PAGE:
Saturday, January 20, 2018

A middle-aged man with severe syncope, diffuse weakness


A middle-aged male diabetic who is otherwise healthy was found unconscious by his wife, with incontinence.  He quickly awoke but was too weak to stand.  Initial vitals by EMS were BP 100/50 with pulse of 80 and normal glucose.  He remained weak and somnolent, and without focal neurologic abnormality.  He recovered full consciousness, but still felt weak and "not normal."  

There was a prehospital ECG:
What do you think?



He arrived in the ED and had this ECG recorded:
This one was sent to me for my opinion.  
I looked at it without any clinical information.
What do you think?


















I wrote back that this is diagnostic of hypokalemia.  

It turned out the K was 2.6 mEq/L.

Why did I say this?

There is scooped ST depression in multiple leads, very typical of hypokalemia: I, II, aVL, V4-V6.

There are large U-waves.  Look particularly in V1 and V2.  This results in the appearance of down-up T-wave in V2; however, if it is a T-wave, resulting QT interval would be impossibly long.  Thus, it is a large U-wave, and the apparent QT interval is a QU interval.  Look directly above at V1 and you can see the U-wave clearly.

Such downsloping ST depression in V2 may frequently be misinterpreted as posterior STEMI (reciprocal to ST elevation of the posterior wall).

Case continued:

The patient had no chest pain or SOB.  His initial lactate returned at 5.0 mEq/L.  The patient and the vital signs completely recovered.  He seemed completely well.

After the K returned at 2.6, it was replaced.

The initial troponin I was 0.096 ng/mL, then rose to 0.191 at 2 hours after the first, and a second ECG was recorded 220 minutes after the first:
ST depression has resolved.
K has been replaced.

The third troponin I returned at 4 hours at 3.002 ng/mL, at which time the K was normal and another ECG was recorded that is not changed from the 220 minute one.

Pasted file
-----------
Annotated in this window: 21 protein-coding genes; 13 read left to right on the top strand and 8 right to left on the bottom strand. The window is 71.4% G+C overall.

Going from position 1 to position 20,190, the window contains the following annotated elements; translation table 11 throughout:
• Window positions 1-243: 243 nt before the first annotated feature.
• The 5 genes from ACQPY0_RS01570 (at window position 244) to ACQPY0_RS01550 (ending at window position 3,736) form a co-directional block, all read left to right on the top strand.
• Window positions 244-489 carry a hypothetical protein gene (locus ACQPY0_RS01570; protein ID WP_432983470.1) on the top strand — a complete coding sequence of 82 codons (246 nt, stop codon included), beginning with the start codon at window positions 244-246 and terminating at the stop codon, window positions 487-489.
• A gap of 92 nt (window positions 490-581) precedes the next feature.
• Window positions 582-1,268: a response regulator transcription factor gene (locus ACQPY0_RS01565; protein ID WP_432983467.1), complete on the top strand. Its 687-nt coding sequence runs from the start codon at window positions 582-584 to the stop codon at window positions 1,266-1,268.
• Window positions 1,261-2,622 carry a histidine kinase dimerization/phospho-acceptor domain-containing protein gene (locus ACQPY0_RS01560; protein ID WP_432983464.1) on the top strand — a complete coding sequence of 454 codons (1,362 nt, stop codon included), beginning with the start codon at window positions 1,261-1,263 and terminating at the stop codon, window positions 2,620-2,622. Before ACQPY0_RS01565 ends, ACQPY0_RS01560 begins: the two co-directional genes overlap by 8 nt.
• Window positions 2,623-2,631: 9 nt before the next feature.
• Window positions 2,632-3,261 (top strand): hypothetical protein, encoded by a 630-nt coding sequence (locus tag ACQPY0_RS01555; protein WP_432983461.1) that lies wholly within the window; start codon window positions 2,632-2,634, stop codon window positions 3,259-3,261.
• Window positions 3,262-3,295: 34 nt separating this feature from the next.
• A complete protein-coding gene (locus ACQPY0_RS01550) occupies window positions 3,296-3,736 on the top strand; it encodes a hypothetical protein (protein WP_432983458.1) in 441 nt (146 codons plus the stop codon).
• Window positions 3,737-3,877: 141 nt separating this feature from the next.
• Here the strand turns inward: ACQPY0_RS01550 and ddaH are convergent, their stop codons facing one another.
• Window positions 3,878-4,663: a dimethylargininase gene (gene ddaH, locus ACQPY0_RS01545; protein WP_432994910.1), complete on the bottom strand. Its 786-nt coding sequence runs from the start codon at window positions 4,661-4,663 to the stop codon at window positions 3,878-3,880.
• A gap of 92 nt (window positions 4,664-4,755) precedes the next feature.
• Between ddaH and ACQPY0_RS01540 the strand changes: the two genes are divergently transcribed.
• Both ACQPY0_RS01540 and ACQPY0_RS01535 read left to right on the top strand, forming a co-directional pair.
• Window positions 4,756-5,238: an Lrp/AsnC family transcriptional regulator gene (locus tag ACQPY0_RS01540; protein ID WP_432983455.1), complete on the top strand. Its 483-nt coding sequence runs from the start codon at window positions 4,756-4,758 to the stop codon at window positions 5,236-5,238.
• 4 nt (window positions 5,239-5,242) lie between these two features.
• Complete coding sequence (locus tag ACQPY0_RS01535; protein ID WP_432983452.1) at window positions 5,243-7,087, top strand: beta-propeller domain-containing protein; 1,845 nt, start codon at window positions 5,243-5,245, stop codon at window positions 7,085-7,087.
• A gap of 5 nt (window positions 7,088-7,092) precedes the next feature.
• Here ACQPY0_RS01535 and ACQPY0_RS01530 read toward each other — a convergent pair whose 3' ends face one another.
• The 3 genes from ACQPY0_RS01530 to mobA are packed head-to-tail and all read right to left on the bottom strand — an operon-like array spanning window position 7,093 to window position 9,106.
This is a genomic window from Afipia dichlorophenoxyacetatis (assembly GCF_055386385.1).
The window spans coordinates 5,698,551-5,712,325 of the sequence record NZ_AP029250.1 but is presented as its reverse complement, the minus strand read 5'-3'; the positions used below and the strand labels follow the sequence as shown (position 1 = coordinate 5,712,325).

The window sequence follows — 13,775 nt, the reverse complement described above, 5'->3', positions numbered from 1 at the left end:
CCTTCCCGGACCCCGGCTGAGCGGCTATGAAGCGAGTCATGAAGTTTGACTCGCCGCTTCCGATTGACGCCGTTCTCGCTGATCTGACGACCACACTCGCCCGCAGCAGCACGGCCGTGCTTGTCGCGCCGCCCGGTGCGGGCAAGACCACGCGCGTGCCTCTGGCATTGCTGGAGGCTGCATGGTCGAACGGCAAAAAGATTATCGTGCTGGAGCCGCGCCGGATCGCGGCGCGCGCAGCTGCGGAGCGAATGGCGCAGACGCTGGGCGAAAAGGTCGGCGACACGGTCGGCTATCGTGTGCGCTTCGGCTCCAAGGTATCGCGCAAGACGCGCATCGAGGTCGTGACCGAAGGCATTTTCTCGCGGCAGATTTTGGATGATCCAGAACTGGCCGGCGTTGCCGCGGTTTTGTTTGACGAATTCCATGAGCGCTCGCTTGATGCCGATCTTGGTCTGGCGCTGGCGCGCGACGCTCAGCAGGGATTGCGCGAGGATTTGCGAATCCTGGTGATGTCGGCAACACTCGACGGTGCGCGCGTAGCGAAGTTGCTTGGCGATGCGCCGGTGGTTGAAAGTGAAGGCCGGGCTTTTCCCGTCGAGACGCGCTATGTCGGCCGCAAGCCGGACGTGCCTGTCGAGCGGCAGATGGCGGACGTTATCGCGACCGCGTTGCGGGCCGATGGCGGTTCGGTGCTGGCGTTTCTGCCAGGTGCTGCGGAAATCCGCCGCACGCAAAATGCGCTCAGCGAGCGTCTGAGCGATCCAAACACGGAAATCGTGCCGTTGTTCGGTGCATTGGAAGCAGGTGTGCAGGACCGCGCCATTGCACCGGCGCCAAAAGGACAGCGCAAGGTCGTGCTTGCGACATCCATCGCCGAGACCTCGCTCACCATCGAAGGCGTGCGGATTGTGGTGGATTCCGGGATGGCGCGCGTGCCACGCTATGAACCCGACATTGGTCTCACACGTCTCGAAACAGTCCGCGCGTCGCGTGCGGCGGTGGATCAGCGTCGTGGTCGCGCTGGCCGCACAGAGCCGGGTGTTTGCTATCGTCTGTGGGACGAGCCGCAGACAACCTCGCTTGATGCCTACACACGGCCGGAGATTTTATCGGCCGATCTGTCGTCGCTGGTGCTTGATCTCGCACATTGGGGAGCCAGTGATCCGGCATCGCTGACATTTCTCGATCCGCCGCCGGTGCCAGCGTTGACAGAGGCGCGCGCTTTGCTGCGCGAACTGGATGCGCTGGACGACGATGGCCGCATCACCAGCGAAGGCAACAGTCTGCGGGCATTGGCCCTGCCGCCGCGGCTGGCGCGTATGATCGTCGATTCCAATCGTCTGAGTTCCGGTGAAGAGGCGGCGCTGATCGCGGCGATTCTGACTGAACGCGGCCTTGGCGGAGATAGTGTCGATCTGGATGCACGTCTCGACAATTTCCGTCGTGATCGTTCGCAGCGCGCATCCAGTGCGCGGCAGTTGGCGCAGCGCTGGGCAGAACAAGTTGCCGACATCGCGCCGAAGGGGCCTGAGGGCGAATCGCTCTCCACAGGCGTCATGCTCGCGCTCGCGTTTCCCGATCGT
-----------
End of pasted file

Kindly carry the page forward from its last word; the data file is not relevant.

A 4th troponin returned at 6 hours at 7.905 ng/mL.

The clinicians decided to get a CT of the chest/abdomen/pelvis (I am not certain what they were looking for).  One image of the heart is shown here:
The arrows point to the inferior subendocardium.  It is dark because there is low contrast enhancement, which indicates absence of blood flow. 
This is a picture of inferior subendocardial ischemia.
Here is a closer up axial (transverse) view of the heart:
The arrows point to a subendocardial region with poor contrast enhancement due to ischemia.
This is posterior subendocardial ischemia.


This finding was seen in real time, and the patient was started on treatment for NSTEMI.

A repeat ECG was unchanged, and the potassium returned normalThus, in the presence of a normalized K, the ECG normalized in spite of ongoing myocardial ischemia.

A formal echo was done, which showed:
Normal EF
Regional wall motion abnormality (RWMA) of the apex, with dyskinesis (aneurysm)
RWMA of the distal inferior wall
Concentric LVH

A coronary angiogram was done a few hours later:
Culprit Lesion: 99% stenosis of the mid Circumflex with TIMI 1-2 flow (obstructed)
This was thrombus, acute (not a chronic lesion)
Diffuse severe disease of the mid and distal LAD
Chronic total occlusion of the mid right posterior descending artery (off the RCA) with left to right collateral filling 

Three vessel coronary artery disease with probable mid circ culprit for NSTEMI.  Successful circumflex PCI with excellent angiographic result, 0% residual.

If the source of collateral filling from the "left" was the circumflex, then the PCI of the circ would have restored this flow and resulted in full reperfusion to the inferior wall in addition to the posterior wall.

Here is a post PCI ECG:
Normal ST elevation in V2, not ST depression
Normal U-waves
Also: Now there is a large T-wave in V2 (posterior reperfusion T-wave) and inverted T-waves in inferior leads II, III, aVF (inferior reperfusion).